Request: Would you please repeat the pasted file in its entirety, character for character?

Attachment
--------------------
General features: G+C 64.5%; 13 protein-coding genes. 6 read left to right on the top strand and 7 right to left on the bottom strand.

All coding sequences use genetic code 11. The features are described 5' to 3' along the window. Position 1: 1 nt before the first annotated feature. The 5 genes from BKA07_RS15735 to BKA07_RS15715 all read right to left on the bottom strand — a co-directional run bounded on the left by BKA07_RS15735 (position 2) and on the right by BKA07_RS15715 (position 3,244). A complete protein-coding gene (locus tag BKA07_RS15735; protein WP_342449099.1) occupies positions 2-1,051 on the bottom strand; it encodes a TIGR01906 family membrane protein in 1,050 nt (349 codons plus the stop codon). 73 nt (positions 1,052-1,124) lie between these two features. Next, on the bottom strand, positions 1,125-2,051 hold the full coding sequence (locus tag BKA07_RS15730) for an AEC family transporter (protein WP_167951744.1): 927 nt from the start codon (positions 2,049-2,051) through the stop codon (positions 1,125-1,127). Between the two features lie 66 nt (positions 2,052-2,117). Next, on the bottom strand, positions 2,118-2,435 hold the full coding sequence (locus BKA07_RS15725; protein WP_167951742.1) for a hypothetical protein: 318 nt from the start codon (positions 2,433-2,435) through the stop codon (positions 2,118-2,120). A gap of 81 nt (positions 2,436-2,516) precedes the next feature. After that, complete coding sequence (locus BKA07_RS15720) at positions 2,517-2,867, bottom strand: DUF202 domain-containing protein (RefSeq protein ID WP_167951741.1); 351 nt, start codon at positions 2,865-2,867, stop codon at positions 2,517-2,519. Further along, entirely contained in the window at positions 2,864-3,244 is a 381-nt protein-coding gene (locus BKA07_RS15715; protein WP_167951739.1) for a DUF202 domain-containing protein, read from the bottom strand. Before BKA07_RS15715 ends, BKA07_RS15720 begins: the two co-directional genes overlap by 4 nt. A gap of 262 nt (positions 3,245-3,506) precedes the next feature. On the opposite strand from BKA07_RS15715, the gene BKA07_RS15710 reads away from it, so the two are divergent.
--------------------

General features: G+C 64.5%; 13 protein-coding genes. 6 read left to right on the top strand and 7 right to left on the bottom strand.

All coding sequences use genetic code 11. The features are described 5' to 3' along the window. Position 1: 1 nt before the first annotated feature. The 5 genes from BKA07_RS15735 to BKA07_RS15715 all read right to left on the bottom strand — a co-directional run bounded on the left by BKA07_RS15735 (position 2) and on the right by BKA07_RS15715 (position 3,244). A complete protein-coding gene (locus tag BKA07_RS15735; protein WP_342449099.1) occupies positions 2-1,051 on the bottom strand; it encodes a TIGR01906 family membrane protein in 1,050 nt (349 codons plus the stop codon). 73 nt (positions 1,052-1,124) lie between these two features. Next, on the bottom strand, positions 1,125-2,051 hold the full coding sequence (locus tag BKA07_RS15730) for an AEC family transporter (protein WP_167951744.1): 927 nt from the start codon (positions 2,049-2,051) through the stop codon (positions 1,125-1,127). Between the two features lie 66 nt (positions 2,052-2,117). Next, on the bottom strand, positions 2,118-2,435 hold the full coding sequence (locus BKA07_RS15725; protein WP_167951742.1) for a hypothetical protein: 318 nt from the start codon (positions 2,433-2,435) through the stop codon (positions 2,118-2,120). A gap of 81 nt (positions 2,436-2,516) precedes the next feature. After that, complete coding sequence (locus BKA07_RS15720) at positions 2,517-2,867, bottom strand: DUF202 domain-containing protein (RefSeq protein ID WP_167951741.1); 351 nt, start codon at positions 2,865-2,867, stop codon at positions 2,517-2,519. Further along, entirely contained in the window at positions 2,864-3,244 is a 381-nt protein-coding gene (locus BKA07_RS15715; protein WP_167951739.1) for a DUF202 domain-containing protein, read from the bottom strand. Before BKA07_RS15715 ends, BKA07_RS15720 begins: the two co-directional genes overlap by 4 nt. A gap of 262 nt (positions 3,245-3,506) precedes the next feature. On the opposite strand from BKA07_RS15715, the gene BKA07_RS15710 reads away from it, so the two are divergent.